What were you expecting to happen?
Here's what the help files have to say about the level option:
- By default, each item added to the Include Paragraph Styles box is set one level lower than the item immediately above it. You can change this hierarchy by specifying a new level number for the selected paragraph style. This option adjusts only the display in the dialog box. It has no effect on the final table of contents unless the list is alphabetized, in which case the entries are sorted by level.
Waht this means is that if you want to have different levels indent, for example, you need to add that to the paragraph style you apply.
Judging from the screenshots, I would have expected Chapters A and B to be set at 20 points in the TOC. But they're not. Is there a character style applied? Because if you have a character style that specifies 12 point Minion on all of your body text, that character style will carry through TOC generation and still be applied to the content of your TOC.
I don't see anything in the screen shots telling us what style is being applied to the Chapters listings. Basic paragraph is being applied to the subhead listings...
Yikes, that's a good point, Peter. Pixelnovae, what Peter points out here is that all entries marked Subhead in your body text are going to be displayed in your TOC in Basic Paragraph style:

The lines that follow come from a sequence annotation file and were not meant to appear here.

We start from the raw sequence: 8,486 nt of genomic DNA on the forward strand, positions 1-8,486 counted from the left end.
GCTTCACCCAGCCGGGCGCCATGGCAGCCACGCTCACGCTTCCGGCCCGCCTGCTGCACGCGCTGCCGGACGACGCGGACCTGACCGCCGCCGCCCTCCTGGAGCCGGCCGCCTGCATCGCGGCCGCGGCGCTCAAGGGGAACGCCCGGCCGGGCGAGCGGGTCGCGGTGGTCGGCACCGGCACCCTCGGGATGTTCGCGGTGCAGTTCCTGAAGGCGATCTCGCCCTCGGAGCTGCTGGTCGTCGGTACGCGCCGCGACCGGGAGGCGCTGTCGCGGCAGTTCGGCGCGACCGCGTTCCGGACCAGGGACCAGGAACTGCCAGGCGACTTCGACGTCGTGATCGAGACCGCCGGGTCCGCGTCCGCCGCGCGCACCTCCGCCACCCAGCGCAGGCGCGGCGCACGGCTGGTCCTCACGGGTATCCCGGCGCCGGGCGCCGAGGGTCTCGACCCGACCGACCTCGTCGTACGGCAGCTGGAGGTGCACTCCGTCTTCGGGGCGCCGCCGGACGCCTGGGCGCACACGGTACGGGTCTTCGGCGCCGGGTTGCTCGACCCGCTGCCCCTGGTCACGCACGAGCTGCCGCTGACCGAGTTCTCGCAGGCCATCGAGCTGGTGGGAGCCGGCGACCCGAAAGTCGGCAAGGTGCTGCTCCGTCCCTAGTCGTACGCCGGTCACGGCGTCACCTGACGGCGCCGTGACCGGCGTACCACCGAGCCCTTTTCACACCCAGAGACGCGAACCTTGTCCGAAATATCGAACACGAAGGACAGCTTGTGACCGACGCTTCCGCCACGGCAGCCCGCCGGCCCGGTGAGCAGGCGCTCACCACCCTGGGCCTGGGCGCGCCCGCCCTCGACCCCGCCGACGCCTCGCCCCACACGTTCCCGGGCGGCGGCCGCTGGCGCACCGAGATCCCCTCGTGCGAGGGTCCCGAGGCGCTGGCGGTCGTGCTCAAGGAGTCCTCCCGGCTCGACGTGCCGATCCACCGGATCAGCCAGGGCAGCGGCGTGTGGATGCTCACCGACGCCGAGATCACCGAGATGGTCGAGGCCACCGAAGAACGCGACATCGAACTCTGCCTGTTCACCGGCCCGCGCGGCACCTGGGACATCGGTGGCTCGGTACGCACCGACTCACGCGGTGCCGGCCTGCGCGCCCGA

That may well be the missing piece for you. That's the dropdown that determines which paragraph style will affect the appearance of TOC entries.
So if you want your subheads to be, say, indented in your TOC, you'd need to make a "Subheads TOC" style with that amount of indent.
Thanks to everyone for all your comments. To remove any possible conflicts, I did not apply any entry styles to the entries because i thought:
- The TOC function generate levels independent of styles
- Levels are automatically applied to any entry (TOC levels override everything else)
- That levels override any styles one may apply to the entry
- Basically, I do not need a style to create an indentation in my TOC. Levels create the indentation. (thus my example using the default ID Basic Paragraph Style)
Are the above assumptions wrong? If I am wrong, then are you guys saying I would need to create a TOC specific style denoting indentation for ever level?
IOWs, following my example:
Chapters = LV1 = Create a "TOC Paragraph Style X" that indents (say) 0pxs
Sub Heads = LV2 = Create another "TOC Paragraph Style Y" that indents (say) 20pxs
On the table of contents I would need to apply each their corresponding style in order to create TOC indents:
"Chapters" ---> TOC Paragraph Style X
"Sub Heads" ---> TOC Paragraph Style Y
If this is the fix, then I must say that this is a very cumbersome approach. (Hell, I would ask, why give me the levels option in the firts place in the TOC dialogue box!) If I have a book with a ton of levels, it will be pretty darn hard to manage so many styles.
PS: sorry I omitted one dialogue screen in my original post. Here is what I am doing.
Thanks again. I'm perplexed at this, but nevertheless thankful for all your shared insight.
ID CS 6
Are the above assumptions wrong?
Yes, they are wrong.
If I am wrong, then are you guys saying I would need to create a TOC specific style denoting indentation for ever level?
That's exactly what you need to do.
Thanks for confirming Peter.
One last thing. What is the points of "levels" within the dialogue box then? Is this only for XML reference reasons?
As it says in the help file quoted above, levels come into play if you sort the TOC alphabeticly, but otherwise are ignored.
Levels come into play, when you create a PDF with bookmarks based on that toc.
Levels come into play, when you create a tagged PDF which is the basis of accessible PDFs.
Levels come into play with ePubs.